And it was so striking to me.
But this is not an unusual occurrence. In fact, I think you should know that our chapel probably sees visitors almost every week, maybe as many as 5-10 folks a week given I’m not up here much in the evenings or on the weekends. This space, in and of itself, is a witness.
I think our chapel is a testimony to a need we see in our neighborhood…and truthfully, I think it’s a need we would probably easily identify in our world as a whole.
We need a quiet place. We need a place that focuses our attention…that focuses us…on the cross, on God, on God’s gift to a world groaning in pain from destruction. We need places to be reminded of God’s creative beauty. We need places that draw us along still waters and set us down in lush verdant meadows. We need places that remind us that the shepherd deeply cares for us, the sheep.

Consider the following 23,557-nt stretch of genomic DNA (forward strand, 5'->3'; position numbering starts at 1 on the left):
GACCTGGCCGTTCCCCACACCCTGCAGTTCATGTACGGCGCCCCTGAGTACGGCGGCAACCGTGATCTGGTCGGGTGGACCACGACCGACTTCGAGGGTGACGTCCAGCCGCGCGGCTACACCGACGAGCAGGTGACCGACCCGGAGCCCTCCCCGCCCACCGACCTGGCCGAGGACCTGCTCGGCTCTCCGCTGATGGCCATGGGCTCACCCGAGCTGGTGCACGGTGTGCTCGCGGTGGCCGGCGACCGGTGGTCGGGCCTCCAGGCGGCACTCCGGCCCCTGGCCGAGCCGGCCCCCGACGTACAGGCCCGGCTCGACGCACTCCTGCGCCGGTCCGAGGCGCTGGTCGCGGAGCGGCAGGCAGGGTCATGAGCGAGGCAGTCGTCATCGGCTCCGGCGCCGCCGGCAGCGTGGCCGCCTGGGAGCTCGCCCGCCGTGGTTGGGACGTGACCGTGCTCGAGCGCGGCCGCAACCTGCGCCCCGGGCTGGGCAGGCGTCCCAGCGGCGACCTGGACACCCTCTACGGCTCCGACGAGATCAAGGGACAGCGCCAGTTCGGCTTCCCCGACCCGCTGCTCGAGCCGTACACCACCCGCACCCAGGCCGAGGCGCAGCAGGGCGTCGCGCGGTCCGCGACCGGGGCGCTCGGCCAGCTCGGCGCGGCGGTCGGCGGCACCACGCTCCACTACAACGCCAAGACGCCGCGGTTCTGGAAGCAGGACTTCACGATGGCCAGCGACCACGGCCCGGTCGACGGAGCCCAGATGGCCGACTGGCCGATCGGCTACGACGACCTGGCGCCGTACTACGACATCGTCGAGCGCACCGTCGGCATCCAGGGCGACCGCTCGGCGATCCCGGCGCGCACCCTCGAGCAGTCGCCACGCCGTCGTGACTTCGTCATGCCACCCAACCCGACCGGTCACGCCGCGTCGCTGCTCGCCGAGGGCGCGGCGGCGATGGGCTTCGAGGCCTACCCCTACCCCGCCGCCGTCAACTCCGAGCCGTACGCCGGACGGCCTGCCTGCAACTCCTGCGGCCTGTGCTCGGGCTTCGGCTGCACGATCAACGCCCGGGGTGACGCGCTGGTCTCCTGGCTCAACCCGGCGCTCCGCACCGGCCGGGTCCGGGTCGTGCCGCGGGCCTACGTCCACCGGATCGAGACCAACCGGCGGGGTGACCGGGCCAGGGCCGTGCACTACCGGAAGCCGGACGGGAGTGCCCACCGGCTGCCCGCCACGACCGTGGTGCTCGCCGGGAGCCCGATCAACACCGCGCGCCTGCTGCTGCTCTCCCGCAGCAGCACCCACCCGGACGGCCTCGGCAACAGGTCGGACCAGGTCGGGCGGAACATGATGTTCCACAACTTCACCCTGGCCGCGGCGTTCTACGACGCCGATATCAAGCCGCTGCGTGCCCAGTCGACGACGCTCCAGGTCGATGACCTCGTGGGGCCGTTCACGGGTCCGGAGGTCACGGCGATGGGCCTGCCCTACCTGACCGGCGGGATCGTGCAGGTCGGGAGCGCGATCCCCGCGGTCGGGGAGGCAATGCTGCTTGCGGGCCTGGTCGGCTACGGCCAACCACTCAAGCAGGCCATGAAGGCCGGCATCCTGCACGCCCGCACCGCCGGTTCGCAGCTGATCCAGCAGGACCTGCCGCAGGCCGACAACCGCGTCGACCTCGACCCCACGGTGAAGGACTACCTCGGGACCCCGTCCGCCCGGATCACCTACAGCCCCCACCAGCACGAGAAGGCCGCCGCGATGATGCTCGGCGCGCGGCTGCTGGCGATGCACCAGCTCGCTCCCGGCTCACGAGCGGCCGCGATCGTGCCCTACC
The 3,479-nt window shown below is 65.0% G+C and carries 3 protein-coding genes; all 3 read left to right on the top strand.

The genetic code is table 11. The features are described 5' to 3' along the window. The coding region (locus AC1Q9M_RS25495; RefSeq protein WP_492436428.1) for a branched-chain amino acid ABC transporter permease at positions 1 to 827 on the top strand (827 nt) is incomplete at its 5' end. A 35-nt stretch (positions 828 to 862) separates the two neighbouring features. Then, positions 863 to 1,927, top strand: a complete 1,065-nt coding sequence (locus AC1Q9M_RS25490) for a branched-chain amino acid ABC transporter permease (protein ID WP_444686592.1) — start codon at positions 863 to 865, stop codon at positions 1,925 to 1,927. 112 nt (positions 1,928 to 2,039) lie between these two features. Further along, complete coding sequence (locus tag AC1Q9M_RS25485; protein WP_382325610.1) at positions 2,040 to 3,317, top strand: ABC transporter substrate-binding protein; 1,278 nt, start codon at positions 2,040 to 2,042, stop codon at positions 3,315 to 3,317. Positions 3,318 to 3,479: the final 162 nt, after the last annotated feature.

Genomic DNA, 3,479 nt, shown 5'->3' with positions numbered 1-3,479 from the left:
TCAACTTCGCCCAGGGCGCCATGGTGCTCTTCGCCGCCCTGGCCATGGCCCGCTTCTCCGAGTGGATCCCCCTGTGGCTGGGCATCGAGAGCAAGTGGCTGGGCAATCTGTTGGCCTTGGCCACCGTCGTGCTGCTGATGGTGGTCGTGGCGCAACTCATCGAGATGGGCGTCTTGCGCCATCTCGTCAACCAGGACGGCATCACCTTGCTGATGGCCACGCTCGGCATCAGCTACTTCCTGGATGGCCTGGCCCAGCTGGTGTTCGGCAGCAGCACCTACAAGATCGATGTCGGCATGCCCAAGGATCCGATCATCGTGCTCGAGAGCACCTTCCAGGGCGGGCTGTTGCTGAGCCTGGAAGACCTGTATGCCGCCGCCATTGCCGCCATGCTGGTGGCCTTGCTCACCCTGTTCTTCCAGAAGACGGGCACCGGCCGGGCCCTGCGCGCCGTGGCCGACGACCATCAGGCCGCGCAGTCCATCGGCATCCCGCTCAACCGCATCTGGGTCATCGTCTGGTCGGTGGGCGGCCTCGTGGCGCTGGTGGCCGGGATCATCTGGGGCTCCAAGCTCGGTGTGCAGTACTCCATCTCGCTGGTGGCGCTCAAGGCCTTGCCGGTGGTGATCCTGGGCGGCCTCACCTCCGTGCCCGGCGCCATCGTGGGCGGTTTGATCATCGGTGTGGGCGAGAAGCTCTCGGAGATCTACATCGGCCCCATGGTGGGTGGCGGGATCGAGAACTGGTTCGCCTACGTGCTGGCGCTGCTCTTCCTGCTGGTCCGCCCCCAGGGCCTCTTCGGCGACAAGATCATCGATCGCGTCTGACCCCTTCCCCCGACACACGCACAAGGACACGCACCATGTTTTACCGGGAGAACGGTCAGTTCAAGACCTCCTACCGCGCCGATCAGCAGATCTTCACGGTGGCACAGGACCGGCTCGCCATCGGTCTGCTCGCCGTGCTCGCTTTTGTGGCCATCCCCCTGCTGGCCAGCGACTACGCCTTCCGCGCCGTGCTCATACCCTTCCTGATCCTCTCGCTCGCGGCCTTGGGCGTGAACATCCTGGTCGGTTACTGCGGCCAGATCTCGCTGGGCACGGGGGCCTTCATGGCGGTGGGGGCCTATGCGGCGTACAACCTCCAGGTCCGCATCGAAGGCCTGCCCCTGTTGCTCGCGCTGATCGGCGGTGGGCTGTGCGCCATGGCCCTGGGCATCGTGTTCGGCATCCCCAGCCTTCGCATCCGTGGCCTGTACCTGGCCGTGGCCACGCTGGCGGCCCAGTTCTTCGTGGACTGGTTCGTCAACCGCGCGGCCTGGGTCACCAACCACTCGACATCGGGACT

I was struck because this person had taken time out of the middle of their day to sit quietly and focus themselves.
And that’s not something we do often. And especially in a time like this when things feel so out of control or beyond control, a reminder to sit and breathe and be…is a welcome balm for a weary soul.
When I start to think about beginning the process of crawling our way out of this pandemic…I get anxious. I get anxious because I’m a planner, I like to know or be able to project what something’s going to look like. And at least if I can’t project, I like to be able to give my best guess. The thing is, I don’t know what is coming out of the past 13 months is going to look like for us, church.
I think it’ll be slow. I think it’ll be a process, maybe even an arduous one.
I think we’ll need to be consistent practitioners of the same patience and grace we’re shown consistently by God.
I meant what I said a couple of weeks ago, whatever we’ll be on the other side of this won’t be what we were before. I told a member earlier this week, “If we don’t come out of this having made some significant changes or trying some way out there new things, I think we’ll have missed an incredible opportunity.” We need to allow ourselves to be transformed, we need to be open to the new thing God is trying to do…we need resurrection, church.